- 1925 – John Logie Baird performs the first test of a working television system.
- 1864 – American Civil War: Battle of Saltville: Union forces attack Saltville, Virginia, but are defeated by Confederate troops.
- 1789 – George Washington sends proposed Constitutional amendments (The United States Bill of Rights) to the States for ratification.
- 1780 – John André, British Army officer of the American Revolutionary War, is hanged as a spy by American forces.
- 1535 – Jacques Cartier discovers the area where Montreal is now located.
- 1528 – William Tyndale, the renowned English Reformer and Bible translator published his famous work The Obedience of a Christian Man.
- 2002 – Jacob Sartorius, American singer. Rolf Jacob Sartorius (/sɑːrˈtɔːriəs/; born October 2, 2002) is an American singer and internet personality, who rose to fame via social media from posting comedic videos on Vine and lip-syncing videos on musical.ly and TikTok.
- 1989 – Aaron Hicks, American baseball player. Aaron Michael Hicks (born October 2, 1989) is an American professional baseball center fielder for the New York Yankees of Major League Baseball (MLB).
- 1988 – Brittany Howard, American singer-songwriter and guitarist. Brittany Howard (born October 2, 1988) is an American musician, singer, and songwriter known for being the lead vocalist, guitarist, and main songwriter of rock bands Alabama Shakes and Thunderbitch.
- 1987 – Joel Reinders, American football player. Joel Reinders (born October 2, 1987) is a former offensive tackle.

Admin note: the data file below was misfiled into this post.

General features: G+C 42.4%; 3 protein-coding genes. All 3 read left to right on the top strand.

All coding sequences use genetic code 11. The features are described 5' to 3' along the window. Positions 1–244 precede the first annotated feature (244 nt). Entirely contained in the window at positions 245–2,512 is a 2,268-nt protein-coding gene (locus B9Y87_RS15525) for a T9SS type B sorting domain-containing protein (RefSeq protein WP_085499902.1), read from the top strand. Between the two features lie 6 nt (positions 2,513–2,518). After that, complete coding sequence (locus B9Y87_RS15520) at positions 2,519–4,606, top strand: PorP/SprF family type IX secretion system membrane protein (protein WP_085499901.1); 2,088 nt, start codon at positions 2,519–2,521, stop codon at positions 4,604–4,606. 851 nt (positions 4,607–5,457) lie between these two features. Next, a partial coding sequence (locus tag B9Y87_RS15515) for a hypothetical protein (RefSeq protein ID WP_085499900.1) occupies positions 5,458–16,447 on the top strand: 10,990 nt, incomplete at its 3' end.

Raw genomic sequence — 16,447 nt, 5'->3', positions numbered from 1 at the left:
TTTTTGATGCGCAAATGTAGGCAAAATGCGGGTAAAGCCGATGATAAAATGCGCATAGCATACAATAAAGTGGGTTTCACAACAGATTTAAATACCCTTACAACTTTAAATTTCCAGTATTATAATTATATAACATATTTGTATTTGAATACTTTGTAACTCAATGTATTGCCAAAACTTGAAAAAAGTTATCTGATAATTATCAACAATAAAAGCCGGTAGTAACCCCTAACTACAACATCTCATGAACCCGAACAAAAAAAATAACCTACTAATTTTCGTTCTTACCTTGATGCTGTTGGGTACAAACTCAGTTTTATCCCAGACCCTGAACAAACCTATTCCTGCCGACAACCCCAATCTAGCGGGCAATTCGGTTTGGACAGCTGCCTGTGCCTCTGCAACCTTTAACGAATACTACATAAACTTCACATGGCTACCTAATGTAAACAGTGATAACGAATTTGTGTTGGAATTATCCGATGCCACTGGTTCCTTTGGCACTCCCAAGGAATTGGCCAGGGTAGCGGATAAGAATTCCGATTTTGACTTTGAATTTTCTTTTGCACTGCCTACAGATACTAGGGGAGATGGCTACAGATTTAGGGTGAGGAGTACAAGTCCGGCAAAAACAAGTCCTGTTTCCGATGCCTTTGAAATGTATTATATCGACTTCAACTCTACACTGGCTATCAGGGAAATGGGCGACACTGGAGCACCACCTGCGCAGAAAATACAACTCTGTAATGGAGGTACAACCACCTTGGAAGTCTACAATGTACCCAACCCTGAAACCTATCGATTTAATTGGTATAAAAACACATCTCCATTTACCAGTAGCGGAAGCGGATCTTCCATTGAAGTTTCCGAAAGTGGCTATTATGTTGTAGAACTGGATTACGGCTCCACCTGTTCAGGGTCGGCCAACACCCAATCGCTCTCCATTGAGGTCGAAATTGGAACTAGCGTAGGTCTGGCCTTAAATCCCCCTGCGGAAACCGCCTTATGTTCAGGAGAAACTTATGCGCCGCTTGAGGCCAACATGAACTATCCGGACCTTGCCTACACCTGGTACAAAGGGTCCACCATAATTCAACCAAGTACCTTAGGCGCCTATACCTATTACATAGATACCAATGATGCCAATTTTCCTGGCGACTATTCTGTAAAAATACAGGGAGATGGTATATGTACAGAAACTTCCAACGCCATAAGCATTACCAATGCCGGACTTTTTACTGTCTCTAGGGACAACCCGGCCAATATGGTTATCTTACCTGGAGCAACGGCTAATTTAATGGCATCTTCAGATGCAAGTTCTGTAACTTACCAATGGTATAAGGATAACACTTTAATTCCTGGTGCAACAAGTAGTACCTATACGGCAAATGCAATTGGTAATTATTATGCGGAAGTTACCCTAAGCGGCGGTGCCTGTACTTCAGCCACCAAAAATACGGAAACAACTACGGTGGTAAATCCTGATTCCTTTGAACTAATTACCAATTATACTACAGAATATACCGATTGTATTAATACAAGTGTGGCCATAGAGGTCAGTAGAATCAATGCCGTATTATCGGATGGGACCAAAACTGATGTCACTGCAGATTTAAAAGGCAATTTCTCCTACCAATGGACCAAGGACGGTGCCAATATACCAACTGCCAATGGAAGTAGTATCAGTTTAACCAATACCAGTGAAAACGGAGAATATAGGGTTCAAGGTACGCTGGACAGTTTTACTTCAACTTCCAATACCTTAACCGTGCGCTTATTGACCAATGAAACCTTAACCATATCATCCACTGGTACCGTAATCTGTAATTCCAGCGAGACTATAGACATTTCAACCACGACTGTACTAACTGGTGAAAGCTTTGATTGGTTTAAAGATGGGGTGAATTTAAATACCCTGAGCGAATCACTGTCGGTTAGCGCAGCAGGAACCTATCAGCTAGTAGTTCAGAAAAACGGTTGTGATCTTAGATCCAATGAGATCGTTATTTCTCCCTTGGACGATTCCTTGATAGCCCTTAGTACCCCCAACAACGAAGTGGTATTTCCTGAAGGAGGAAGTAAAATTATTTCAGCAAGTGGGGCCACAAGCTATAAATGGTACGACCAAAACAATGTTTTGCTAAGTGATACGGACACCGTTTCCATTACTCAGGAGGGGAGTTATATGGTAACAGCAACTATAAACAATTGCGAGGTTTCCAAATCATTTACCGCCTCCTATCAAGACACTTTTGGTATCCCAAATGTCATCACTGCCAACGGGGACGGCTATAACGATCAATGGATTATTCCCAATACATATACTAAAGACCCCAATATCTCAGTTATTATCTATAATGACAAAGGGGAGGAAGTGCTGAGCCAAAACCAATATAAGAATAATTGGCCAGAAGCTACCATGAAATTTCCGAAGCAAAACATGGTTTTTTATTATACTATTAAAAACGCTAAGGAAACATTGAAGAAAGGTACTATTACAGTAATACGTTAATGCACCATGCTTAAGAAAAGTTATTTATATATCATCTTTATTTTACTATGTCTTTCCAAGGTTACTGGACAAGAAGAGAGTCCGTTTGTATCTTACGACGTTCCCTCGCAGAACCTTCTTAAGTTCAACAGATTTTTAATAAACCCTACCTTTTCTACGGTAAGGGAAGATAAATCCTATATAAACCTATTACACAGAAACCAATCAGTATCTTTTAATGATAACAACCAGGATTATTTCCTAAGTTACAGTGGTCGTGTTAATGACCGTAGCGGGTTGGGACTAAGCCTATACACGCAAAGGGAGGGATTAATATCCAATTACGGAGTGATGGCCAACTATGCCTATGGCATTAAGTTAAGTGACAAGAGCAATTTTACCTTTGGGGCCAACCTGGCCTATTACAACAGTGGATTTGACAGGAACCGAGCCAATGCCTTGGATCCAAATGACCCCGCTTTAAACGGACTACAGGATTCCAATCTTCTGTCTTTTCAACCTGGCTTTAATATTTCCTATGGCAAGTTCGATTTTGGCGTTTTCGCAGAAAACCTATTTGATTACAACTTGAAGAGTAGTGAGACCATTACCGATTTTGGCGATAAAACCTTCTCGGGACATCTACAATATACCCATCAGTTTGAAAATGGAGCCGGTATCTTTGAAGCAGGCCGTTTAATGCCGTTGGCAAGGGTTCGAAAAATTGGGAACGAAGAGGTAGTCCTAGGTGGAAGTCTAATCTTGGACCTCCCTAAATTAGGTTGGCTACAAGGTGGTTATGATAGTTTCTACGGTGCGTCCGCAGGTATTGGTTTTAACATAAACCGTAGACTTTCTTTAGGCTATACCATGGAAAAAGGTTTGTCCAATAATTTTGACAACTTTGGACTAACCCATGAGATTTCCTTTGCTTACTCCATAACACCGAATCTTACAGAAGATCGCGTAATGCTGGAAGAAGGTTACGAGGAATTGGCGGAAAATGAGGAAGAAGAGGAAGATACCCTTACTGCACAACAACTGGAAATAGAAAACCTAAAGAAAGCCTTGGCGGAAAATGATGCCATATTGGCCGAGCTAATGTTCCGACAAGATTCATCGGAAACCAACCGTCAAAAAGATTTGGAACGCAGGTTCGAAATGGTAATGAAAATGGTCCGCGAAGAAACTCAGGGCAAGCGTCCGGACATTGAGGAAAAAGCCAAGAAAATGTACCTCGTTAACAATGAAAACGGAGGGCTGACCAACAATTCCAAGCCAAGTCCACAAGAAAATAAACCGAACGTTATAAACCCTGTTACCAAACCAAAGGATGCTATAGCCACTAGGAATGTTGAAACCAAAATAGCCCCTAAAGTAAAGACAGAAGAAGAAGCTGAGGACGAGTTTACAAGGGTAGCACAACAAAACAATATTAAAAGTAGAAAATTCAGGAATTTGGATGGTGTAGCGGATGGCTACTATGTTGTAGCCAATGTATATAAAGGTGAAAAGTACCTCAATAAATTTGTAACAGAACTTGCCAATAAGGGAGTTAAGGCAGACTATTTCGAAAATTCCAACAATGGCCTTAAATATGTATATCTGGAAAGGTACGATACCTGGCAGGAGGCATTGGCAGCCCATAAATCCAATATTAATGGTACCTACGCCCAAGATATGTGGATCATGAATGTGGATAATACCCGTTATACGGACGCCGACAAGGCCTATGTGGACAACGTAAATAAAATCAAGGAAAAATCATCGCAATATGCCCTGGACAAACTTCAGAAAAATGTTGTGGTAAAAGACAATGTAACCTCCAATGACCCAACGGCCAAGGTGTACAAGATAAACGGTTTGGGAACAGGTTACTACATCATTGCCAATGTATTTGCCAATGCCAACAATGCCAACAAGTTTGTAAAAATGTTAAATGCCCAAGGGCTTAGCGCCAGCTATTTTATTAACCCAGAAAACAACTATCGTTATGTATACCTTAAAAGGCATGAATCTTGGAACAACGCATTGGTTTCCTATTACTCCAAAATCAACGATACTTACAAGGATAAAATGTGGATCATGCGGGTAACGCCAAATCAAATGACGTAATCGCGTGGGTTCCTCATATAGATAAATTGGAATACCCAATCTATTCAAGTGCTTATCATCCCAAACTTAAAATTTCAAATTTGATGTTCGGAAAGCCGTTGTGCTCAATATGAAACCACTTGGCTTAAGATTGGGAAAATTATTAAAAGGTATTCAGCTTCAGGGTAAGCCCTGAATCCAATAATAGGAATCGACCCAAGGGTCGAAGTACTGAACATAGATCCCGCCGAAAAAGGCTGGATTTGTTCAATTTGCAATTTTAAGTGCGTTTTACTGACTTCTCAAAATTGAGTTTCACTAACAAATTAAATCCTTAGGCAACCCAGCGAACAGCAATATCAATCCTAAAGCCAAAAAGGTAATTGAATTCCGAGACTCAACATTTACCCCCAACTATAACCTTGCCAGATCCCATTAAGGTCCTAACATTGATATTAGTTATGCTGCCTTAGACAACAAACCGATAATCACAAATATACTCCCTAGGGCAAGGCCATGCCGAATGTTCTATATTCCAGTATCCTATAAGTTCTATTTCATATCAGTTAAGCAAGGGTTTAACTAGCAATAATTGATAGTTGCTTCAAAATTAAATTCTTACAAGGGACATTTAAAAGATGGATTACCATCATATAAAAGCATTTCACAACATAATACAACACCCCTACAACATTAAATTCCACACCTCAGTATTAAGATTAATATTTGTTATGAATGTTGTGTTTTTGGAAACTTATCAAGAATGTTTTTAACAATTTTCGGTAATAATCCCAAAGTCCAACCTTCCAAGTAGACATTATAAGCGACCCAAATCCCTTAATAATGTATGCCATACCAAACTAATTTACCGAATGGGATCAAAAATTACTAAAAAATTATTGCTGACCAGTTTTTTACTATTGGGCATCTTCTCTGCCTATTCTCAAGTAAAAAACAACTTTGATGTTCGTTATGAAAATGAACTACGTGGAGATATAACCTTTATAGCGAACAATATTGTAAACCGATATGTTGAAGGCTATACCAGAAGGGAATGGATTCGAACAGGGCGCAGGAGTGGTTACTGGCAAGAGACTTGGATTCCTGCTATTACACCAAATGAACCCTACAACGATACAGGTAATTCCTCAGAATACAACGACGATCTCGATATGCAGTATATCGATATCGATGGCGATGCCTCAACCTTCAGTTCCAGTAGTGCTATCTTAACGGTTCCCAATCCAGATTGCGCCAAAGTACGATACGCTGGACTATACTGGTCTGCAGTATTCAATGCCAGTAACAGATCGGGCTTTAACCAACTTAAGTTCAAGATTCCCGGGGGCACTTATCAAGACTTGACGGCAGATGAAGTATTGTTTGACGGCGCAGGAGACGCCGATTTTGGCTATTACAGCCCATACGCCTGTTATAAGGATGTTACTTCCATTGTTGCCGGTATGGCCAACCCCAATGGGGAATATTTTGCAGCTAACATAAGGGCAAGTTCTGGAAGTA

- 1987 – Phil Kessel, American ice hockey player. Philip Joseph Kessel Jr. (born October 2, 1987) is an American professional ice hockey right winger playing for the Arizona Coyotes of the National Hockey League (NHL).
- 1987 – Ricky Stenhouse Jr., American race car driver. Stenhouse was the 2010 Nationwide Series Rookie of the Year, and won back-to-back Nationwide Series championships in 2011 and 2012.
- 1986 – Camilla Belle, American actress. Camilla Belle Routh (born October 2, 1986) is a Brazilian American actress, director, writer and producer whose works include The Ballad of Jack and Rose (2005), When a Stranger Calls (2006), 10,000 BC (2008), and Push (2009).
- 1982 – Tyson Chandler, American basketball player. Tyson Cleotis Chandler (born October 2, 1982) is an American professional basketball player who plays for the Houston Rockets of the National Basketball Association (NBA).
- 1980 – Shane Andrus, American football player. He played college football at Murray State.
- 1974 – Brian Knight, American baseball player and umpire. He wears uniform number 91.